Okay, what’s the plan.  She opted for another mastectomy; again, she was lucky there were no lymph nodes infected with cancer so she didn’t need radiation or chemotherapy except for Raloxifene (the new “tamoxifen”).  We were all grateful and she is one of the most spiritual people I have ever met and her faith kept her going.  My dad lost his battle with cancer a year later (2010).  He’s been gone for 16 years now, but my mom, is a survivor!  It’s been 26 years!  She turned 84 this summer and she is a true miracle.  She took her health into her own hands; thank goodness she didn’t wait for her doctors to tell her to have a mammogram or who knows what would have happened.

I took my mom to the Susan G. Komen Race for the Cure a few years ago and each survivor receives a hat and they put a pink ribbon on the hat for each year you are a survivor and at that time my mom’s hat had 22 ribbons.  There were ladies who came up to her who were one or two years out from diagnosis and said to her, “Can we take a picture with you with your hat because you’re our inspiration. We hope we’ll be a survivor for that long too.”  Does anyone have a Kleenex?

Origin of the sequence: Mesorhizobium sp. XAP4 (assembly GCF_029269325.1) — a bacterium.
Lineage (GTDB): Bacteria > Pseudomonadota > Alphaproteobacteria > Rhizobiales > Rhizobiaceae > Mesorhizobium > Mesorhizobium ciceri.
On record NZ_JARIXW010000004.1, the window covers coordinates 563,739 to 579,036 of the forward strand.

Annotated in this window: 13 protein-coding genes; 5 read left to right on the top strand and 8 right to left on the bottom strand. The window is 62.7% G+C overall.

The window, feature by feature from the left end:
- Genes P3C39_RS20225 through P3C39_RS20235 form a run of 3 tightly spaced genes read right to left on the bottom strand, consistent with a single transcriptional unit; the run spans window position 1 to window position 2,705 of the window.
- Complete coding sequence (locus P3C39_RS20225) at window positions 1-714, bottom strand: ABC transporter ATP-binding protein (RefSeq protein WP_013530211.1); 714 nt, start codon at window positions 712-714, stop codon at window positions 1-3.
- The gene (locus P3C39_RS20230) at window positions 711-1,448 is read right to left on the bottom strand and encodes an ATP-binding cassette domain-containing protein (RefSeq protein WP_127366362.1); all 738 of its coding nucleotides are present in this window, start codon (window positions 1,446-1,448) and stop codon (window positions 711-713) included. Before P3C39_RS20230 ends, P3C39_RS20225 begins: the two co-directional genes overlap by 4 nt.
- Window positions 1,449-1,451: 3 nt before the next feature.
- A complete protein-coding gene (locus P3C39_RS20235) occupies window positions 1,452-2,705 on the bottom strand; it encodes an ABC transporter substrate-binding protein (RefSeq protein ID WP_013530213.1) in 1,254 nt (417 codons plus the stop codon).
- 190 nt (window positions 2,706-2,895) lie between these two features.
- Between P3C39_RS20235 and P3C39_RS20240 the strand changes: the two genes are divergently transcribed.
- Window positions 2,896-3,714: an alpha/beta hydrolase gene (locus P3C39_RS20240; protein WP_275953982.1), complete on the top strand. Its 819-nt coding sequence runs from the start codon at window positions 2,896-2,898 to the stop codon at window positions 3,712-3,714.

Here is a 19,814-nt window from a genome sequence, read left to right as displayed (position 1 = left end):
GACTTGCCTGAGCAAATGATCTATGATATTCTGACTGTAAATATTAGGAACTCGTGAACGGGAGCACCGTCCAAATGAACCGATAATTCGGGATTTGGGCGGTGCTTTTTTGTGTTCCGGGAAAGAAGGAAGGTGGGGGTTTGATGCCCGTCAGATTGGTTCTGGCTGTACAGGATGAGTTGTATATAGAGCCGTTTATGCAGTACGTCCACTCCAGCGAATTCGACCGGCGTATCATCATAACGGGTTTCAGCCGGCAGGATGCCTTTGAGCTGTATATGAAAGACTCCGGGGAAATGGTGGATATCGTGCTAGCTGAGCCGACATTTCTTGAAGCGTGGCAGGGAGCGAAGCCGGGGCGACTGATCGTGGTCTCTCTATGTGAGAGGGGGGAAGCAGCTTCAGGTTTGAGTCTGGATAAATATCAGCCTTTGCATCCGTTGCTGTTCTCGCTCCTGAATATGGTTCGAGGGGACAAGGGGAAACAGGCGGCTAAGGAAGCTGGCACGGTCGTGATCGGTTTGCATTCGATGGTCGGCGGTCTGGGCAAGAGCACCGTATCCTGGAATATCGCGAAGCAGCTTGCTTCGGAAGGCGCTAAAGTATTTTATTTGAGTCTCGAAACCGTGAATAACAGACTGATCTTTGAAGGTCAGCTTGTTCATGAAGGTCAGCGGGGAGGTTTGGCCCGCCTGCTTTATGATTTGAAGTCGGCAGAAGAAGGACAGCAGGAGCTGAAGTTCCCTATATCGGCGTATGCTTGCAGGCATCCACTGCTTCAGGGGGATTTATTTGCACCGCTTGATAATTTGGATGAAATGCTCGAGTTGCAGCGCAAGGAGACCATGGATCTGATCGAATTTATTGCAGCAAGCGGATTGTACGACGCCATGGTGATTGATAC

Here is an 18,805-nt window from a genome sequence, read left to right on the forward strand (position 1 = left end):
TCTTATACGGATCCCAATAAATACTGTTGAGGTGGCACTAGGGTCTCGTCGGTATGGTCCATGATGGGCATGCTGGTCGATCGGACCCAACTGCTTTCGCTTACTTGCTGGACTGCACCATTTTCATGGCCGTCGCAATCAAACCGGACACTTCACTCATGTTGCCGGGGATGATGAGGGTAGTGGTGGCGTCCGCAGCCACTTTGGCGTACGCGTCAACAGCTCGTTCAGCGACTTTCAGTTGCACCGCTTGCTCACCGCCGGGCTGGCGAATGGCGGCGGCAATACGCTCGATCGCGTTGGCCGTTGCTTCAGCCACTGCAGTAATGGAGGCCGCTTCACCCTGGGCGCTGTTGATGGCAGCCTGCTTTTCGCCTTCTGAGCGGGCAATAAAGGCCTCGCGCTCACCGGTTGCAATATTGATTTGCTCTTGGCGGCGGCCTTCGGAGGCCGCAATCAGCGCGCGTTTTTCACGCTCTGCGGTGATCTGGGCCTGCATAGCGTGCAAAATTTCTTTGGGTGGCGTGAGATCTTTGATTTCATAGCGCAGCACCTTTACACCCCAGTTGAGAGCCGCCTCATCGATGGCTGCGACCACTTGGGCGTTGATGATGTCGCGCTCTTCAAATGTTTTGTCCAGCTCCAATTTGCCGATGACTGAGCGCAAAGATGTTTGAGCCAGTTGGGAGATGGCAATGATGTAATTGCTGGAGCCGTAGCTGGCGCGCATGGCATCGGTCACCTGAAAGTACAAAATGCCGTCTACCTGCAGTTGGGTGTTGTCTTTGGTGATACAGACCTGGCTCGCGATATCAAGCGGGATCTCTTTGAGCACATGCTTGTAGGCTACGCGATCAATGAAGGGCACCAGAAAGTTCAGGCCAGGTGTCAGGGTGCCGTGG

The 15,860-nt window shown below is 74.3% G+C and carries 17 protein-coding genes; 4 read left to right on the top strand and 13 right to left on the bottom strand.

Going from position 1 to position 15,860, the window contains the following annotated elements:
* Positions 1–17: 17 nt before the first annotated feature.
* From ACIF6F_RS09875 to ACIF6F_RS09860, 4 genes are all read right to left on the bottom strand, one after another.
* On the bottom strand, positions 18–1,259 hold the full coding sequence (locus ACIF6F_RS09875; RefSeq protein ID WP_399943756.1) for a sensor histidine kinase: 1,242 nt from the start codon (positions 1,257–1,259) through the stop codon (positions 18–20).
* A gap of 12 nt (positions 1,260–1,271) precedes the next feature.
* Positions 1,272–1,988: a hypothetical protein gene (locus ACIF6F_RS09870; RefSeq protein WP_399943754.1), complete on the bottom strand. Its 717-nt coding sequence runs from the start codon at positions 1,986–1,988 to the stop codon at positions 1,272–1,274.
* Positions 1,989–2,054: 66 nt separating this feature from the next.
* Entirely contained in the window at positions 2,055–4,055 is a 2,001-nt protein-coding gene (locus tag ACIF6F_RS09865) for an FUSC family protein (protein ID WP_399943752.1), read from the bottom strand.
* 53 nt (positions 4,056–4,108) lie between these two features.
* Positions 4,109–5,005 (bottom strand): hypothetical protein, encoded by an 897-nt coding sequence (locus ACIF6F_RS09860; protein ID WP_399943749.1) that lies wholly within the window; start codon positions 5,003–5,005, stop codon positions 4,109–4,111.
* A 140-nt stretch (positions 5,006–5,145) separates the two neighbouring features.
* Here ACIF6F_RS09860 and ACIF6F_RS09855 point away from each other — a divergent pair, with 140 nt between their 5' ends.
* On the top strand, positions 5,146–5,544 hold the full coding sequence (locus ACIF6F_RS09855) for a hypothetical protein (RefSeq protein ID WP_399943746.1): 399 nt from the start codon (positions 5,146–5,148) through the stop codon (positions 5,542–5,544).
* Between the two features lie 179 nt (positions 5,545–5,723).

I started having mammograms when I was 32; I wasn’t going to wait until someone told me I could have a mammogram. I’ll be 56 next month and in the last four years I’ve had two scares and my heart falls to my stomach when the phone rings and the doctor’s office calls and says, “Your mammogram showed something and we need you to come in for more films…”  I can only look at it this way… I have not control over it (I am a control freak so this is huge for me to “let go”), I know this disease runs in my family, I have my yearly mammograms, I do my monthly checks, and I have my yearly doctor visits so I am proactive about my health.  If something shows up and is that horrible “C” word, I know I did everything to the best of my ability and it will hopefully be cured.  I ask anyone reading this to do the same (man or woman).  Early detection does matter.